INSIDE NOVA, CAMERON DELEAN
Hoping to combat the deadly, nationwide fentanyl crisis, a bipartisan group of lawmakers have introduced legislation aimed at providing state and local law enforcement with devices to detect dangerous drugs.
The Providing Officers with Electronic Resources, or POWER, Act, introduced in May, would establish a new Department of Justice grant program to help state and local law enforcement organizations secure portable screening devices that use laser technology to help identify harmful substances like fentanyl, according to lawmakers. The measure was introduced by U.S. Reps. Abigail Spanberger, D-Va., and Dave Joyce, R-Ohio, and Sens. Sherrod Brown, D-Ohio, and Tom Cotton, R-Ala.
Spanberger, whose 7th Congressional District includes the eastern half of Prince William County, was joined Friday by local leaders and health care providers, including Prince William County Supervisor Andrea Bailey and Nedra Moncrief-Craig, system director of Sentara Behavioral Health Services, for a press conference and roundtable discussion at Sentara Northern Virginia Medical Center to discuss the fentanyl crisis.
“It’s an initiative that is necessary,” Bailey said of the POWER Act. “This … is on the route to be an epidemic.”
Prince William County, like other jurisdictions across Virginia and the country, is facing a rise in the number of fentanyl overdoses and deaths, according to Prince William Police Chief Peter Newsham, who was on hand for the discussion Friday.
“It’s senseless that we are losing people in the commonwealth because of this ruthless, vicious and sinister drug,” Newsham said. “This is a critical step forward for law enforcement and a critical step forward for Prince William County … and I hope the rest of our country will see that this is common sense legislation and that it will pass very, very quickly.”
In 2021, fentanyl caused or contributed to more than 75% of overdose deaths in Virginia, with the number of deaths continuing to rise with drug overdoses becoming the leading cause of unnatural deaths in the state, according to Spanberger.
“Since the COVID-19 pandemic, we have seen a surge in rates of substance abuse disorders often driven by increases in stress, social isolation and grief … Americans continue to die from overdoses at record-high rates, and fentanyl is the primary culprit,” Spanberger said. “It is clear that both parties agree on the need to get law enforcement the tools they need to fight fentanyl in our communities and we need to just get it done.”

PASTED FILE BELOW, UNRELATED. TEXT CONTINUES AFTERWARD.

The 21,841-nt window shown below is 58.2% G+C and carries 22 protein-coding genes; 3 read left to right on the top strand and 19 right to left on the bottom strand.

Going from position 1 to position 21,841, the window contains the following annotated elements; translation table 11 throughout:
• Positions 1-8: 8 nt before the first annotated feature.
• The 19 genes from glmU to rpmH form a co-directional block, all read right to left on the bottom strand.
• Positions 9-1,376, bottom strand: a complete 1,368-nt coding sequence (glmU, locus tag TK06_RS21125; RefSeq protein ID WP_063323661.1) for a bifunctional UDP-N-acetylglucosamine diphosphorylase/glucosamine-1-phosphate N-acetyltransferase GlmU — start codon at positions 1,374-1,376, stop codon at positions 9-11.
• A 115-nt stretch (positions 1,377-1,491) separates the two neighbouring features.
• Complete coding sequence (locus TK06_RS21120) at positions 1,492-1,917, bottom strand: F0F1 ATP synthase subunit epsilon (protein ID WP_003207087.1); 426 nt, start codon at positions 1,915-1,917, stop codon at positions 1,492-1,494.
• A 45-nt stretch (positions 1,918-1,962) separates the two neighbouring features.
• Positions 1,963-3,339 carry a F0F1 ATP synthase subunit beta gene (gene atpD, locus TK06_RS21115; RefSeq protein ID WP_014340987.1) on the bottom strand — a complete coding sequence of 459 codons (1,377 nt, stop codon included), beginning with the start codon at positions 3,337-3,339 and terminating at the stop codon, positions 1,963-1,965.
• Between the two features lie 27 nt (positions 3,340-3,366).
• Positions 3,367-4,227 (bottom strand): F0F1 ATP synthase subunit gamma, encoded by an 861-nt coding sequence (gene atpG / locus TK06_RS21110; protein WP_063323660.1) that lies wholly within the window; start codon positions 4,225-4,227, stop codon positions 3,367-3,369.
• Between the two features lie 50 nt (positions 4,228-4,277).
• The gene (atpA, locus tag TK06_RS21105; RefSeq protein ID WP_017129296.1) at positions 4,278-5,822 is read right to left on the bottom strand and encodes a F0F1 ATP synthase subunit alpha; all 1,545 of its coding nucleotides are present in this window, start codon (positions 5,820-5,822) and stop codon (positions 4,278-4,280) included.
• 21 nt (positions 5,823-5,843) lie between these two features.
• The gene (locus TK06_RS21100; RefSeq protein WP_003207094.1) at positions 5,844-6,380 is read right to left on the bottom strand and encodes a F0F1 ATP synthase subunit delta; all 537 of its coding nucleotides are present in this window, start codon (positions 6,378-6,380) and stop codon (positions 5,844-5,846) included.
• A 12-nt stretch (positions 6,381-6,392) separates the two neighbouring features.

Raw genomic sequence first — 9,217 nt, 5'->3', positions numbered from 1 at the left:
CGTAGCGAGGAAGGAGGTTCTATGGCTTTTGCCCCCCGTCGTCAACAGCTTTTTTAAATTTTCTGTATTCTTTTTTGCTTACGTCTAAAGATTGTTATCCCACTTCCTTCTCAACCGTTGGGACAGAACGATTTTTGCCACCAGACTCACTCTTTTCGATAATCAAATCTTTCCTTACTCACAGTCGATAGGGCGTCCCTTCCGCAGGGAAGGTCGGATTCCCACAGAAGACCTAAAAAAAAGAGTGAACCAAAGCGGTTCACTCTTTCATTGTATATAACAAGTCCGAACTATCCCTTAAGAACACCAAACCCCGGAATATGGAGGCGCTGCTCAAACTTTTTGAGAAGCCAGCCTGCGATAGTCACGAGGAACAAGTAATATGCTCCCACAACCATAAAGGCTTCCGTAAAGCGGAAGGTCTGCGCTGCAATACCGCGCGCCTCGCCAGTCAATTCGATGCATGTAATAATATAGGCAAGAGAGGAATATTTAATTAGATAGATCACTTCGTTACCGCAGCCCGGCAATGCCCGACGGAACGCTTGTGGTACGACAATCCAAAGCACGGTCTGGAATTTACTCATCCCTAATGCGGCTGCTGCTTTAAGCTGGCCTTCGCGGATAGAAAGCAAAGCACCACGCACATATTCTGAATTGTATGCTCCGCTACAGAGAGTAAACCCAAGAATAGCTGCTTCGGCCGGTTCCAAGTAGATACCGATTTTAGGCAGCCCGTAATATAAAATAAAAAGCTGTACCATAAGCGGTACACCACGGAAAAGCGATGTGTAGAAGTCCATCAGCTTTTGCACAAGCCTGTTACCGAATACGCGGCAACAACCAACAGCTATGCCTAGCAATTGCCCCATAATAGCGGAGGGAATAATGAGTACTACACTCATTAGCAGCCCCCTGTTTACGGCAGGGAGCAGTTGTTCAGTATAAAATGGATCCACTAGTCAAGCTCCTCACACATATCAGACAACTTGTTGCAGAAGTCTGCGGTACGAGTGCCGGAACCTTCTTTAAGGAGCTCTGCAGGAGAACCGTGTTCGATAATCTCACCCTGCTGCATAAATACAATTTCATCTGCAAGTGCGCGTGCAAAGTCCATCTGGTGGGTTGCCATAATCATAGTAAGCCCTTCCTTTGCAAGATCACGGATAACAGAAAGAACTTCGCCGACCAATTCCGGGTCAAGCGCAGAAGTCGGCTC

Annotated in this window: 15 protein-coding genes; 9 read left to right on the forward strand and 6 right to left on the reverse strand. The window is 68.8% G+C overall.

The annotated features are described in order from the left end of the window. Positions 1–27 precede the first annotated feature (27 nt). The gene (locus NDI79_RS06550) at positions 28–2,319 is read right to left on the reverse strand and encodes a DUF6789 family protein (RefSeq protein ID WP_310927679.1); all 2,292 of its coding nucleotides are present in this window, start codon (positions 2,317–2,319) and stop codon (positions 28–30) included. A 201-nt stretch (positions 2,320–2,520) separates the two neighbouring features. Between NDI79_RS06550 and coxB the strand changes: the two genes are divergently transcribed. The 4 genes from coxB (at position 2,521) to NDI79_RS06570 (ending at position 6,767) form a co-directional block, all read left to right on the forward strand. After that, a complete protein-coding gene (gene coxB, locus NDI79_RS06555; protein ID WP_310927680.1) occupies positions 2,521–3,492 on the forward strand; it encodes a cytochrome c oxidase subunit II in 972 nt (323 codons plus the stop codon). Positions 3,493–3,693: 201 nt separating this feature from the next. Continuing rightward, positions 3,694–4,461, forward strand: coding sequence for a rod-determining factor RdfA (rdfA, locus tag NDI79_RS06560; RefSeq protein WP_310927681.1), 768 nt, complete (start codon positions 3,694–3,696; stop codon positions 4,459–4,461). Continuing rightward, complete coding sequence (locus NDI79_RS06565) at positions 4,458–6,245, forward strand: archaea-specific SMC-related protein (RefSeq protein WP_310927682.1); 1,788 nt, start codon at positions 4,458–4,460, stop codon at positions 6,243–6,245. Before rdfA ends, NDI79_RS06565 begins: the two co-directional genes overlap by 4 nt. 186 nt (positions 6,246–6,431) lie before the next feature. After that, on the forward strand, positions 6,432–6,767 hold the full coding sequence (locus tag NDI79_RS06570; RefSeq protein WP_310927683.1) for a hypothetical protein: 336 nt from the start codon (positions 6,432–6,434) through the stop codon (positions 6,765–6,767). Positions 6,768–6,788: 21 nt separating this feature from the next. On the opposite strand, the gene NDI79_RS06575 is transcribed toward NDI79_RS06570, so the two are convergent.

The devices secured through the bill would also help address the backlog of drugs awaiting laboratory identification. Testing to identify suspected drugs can take months in some cases, and the devices would expedite the process, allowing law enforcement to more effectively conduct drug investigations and prosecutions, officials said.
Additionally, the technology could help alert officers to harmful substances in the field and quickly alert local health departments. The use of all devices would still be subject to 4th Amendment restrictions on unlawful searches and seizures, as well as other relevant privacy laws.
The POWER Act is endorsed by the Fraternal Order of Police, National Association of Police Organizations, National Sheriff’s Association, Federal Law Enforcement Officers Association, Sergeants Benevolent Association, Major County Sheriffs of America, National Tactical Officers Association, National District Attorney’s Association and National HIDTA Directors Association.
Spanberger, a former federal agent and CIA case officer who worked narcotics cases and tracked cartels, has been in support of efforts to rid communities of fentanyl for years. In December 2022, President Biden signed into law Spanberger-backed, bipartisan legislation, the Securing America’s Borders Against Fentanyl Act, which increases America’s response to fentanyl coming through the country’s borders and and the Summer Barrow Prevention, Treatment and Recovery Act, which provides $900 million of support for programs that combat substance use disorder and addiction in Virginia and across the country.
Earlier this year, Spanberger reintroduced bipartisan legislation to crack down on narcotics traffickers who use illicit pill presses to manufacture counterfeit drugs.
“I’m confident that our bill, with the support of both chambers of Congress, has a path to the president’s desk and can be signed into law. And frankly, the sooner the better,” Spanberger said. “This bill alone will not be the silver bullet in our fight against fentanyl, but it can be part of a strategy that helps identify the complexity of the challenges ahead.”
Spanberger hopes to have cosponsors signed onto the bill by the end of the year and federal funding available going into 2024.